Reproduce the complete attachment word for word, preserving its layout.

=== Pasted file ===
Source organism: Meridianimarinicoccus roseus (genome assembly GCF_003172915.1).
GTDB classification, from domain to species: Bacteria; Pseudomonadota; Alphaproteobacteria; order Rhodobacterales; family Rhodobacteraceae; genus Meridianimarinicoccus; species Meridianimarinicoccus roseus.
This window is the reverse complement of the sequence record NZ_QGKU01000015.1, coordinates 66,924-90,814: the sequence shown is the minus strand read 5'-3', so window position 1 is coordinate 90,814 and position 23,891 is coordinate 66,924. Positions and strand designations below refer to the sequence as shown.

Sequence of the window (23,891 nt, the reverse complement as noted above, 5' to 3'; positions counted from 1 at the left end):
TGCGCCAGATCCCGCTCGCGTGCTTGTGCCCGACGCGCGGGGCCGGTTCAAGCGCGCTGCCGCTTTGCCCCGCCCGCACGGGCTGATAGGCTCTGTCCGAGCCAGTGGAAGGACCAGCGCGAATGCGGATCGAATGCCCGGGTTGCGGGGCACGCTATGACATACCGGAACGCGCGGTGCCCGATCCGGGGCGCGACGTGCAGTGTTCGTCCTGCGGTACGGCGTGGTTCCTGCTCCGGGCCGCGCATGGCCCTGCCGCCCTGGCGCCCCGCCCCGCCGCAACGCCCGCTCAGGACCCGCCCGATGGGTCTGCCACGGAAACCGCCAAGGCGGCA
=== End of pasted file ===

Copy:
Source organism: Meridianimarinicoccus roseus (genome assembly GCF_003172915.1).
GTDB classification, from domain to species: Bacteria; Pseudomonadota; Alphaproteobacteria; order Rhodobacterales; family Rhodobacteraceae; genus Meridianimarinicoccus; species Meridianimarinicoccus roseus.
This window is the reverse complement of the sequence record NZ_QGKU01000015.1, coordinates 66,924-90,814: the sequence shown is the minus strand read 5'-3', so window position 1 is coordinate 90,814 and position 23,891 is coordinate 66,924. Positions and strand designations below refer to the sequence as shown.

Sequence of the window (23,891 nt, the reverse complement as noted above, 5' to 3'; positions counted from 1 at the left end):
TGCGCCAGATCCCGCTCGCGTGCTTGTGCCCGACGCGCGGGGCCGGTTCAAGCGCGCTGCCGCTTTGCCCCGCCCGCACGGGCTGATAGGCTCTGTCCGAGCCAGTGGAAGGACCAGCGCGAATGCGGATCGAATGCCCGGGTTGCGGGGCACGCTATGACATACCGGAACGCGCGGTGCCCGATCCGGGGCGCGACGTGCAGTGTTCGTCCTGCGGTACGGCGTGGTTCCTGCTCCGGGCCGCGCATGGCCCTGCCGCCCTGGCGCCCCGCCCCGCCGCAACGCCCGCTCAGGACCCGCCCGATGGGTCTGCCACGGAAACCGCCAAGGCGGCA